Presented here are some basic questions (depending on the answer there may be follow up questions):
1 Do you have experience as a law enforcement officer in conducting investigations?
2. What is your actual field of professional expertise?
3. What makes you an expert in determining what is good for other people’s children?
4. What makes you an expert in determining how other people should conduct their lives?
5. What is your child hood family background?
6. What is your own family history as an adult?
7. What is your own marital history as an adult?
8. What is your own relationship history as an adult?
9. Why do you want to be appointed to this case?
10. What do you see your role in this case to be?
11. How do you separate your underlying professional behaviors from your role as Guardian ad litem functions?
12. As a Guardian ad litem going through training were you ever tested on what you learned?
a. YES – What was the score you received?
b. NO – How do we know that you understand the material taught/ discussed?
13. As a Guardian ad litem you are tasked as being neutral and unbiased in conducting your investigation and in making recommendations.
a. How do you maintain neutrality during your investigation?
b. How do you keep your personal bias and agenda out of the cases?
c. Does the judge provide supervision and oversight when you are appointed to a case?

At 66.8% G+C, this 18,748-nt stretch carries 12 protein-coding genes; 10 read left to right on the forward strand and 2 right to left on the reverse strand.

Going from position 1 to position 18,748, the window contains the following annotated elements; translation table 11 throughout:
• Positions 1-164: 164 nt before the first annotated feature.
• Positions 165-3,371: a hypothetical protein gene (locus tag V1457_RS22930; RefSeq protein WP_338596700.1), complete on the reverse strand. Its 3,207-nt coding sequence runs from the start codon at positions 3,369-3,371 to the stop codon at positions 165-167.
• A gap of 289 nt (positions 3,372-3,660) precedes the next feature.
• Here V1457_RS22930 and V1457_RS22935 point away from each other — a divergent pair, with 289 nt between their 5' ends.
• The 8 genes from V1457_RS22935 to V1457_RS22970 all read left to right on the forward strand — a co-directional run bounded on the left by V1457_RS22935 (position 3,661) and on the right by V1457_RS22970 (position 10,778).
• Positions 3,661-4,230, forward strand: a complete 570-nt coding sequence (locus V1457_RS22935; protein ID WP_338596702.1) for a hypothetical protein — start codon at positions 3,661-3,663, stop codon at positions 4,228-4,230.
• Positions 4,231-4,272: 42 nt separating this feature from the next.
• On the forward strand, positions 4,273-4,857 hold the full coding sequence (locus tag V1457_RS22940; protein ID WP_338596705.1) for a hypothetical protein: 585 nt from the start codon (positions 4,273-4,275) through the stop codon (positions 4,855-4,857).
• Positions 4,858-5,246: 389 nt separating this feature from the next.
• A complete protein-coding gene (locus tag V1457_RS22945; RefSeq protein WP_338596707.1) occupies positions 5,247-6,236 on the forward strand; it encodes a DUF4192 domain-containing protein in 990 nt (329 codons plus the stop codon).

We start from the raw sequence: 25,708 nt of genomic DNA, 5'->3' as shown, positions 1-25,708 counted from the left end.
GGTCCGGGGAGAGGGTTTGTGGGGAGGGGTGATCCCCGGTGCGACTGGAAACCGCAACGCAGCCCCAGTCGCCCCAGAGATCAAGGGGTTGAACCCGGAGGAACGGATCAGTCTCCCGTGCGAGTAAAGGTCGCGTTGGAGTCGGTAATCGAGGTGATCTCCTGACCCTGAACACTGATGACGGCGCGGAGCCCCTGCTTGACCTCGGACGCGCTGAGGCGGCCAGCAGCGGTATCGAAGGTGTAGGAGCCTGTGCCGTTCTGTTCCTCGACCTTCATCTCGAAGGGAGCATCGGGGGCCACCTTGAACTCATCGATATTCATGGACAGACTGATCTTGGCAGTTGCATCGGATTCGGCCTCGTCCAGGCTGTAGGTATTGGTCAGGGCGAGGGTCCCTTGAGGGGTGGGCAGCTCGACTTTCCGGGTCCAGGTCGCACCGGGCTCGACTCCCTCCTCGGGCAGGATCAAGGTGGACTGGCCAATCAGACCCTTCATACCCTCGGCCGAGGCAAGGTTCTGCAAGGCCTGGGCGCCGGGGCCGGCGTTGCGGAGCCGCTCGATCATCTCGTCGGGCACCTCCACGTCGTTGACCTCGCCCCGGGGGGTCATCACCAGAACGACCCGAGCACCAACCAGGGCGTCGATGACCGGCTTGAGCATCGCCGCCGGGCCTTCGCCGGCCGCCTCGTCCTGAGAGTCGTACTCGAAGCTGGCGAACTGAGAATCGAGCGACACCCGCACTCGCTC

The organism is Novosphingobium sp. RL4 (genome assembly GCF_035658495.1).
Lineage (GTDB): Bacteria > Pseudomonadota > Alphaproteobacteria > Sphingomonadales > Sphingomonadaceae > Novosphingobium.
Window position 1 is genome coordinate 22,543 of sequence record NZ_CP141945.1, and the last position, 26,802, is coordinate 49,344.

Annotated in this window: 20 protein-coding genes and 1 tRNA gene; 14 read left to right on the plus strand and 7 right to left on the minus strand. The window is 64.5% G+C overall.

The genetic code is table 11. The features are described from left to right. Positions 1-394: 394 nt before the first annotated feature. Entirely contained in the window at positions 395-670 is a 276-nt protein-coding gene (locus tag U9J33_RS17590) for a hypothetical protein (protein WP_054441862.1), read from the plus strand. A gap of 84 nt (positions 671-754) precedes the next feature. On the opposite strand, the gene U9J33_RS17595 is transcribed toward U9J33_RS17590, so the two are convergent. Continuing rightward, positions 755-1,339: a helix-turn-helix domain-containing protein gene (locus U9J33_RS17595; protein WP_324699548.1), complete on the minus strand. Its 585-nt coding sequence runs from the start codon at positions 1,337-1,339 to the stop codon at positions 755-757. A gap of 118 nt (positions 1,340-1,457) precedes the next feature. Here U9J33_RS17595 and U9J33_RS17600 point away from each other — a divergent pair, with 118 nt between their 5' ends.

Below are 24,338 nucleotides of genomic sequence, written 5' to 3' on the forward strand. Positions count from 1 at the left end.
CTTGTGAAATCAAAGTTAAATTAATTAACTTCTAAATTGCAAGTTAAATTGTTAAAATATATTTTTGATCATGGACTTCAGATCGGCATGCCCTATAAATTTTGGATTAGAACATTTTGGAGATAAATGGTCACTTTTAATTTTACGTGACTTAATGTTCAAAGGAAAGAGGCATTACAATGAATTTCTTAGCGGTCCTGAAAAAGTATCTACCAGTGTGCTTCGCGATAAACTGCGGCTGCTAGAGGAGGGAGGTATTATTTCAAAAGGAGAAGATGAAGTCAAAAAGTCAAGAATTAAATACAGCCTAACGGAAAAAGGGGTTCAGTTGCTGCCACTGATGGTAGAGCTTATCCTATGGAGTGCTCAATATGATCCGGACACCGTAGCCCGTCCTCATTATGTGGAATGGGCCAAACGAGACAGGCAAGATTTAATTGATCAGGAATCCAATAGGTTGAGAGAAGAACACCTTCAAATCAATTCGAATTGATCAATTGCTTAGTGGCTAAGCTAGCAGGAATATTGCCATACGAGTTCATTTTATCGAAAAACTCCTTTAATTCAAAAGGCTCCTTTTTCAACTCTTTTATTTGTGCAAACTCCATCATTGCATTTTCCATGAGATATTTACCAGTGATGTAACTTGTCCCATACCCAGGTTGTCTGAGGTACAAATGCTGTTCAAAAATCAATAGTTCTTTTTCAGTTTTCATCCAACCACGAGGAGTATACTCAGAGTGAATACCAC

14. As a child did you ever experience issues involving the absence of one or both parents?
a. YES – What was that experience like for you?
b. NO – How can you understand what the issues are?
15. Do you have experience with research in dealing with child custody?
a. YES - What specific research can you sight?
b. NO – If not then please explain how you are able to conduct an investigation?
16. Please describe what was/ is the relationship you had/ have with your Mother?
17. Please describe what was/ is the relationship you had/ have with your Father?
18. Are there any ongoing issues with either?
19. Did you grow up in a divorced home?
20. Do you have siblings?
21. Do you have Grandparents?
22. As a child did you have contact with your extended family?
23. Do you come from a religious home?
a. YES – What is your religion currently?
24. Did/ do you come from a particular ethnic background?
25. We grow up with a belief system. It is a part of what defines us as a person.
a. Has your belief system ever interfered with an investigation?
b. Did/ will your belief system interfere with this case?
c. NO – How do we know?
26. Do you apply your own values in making recommendations to the court?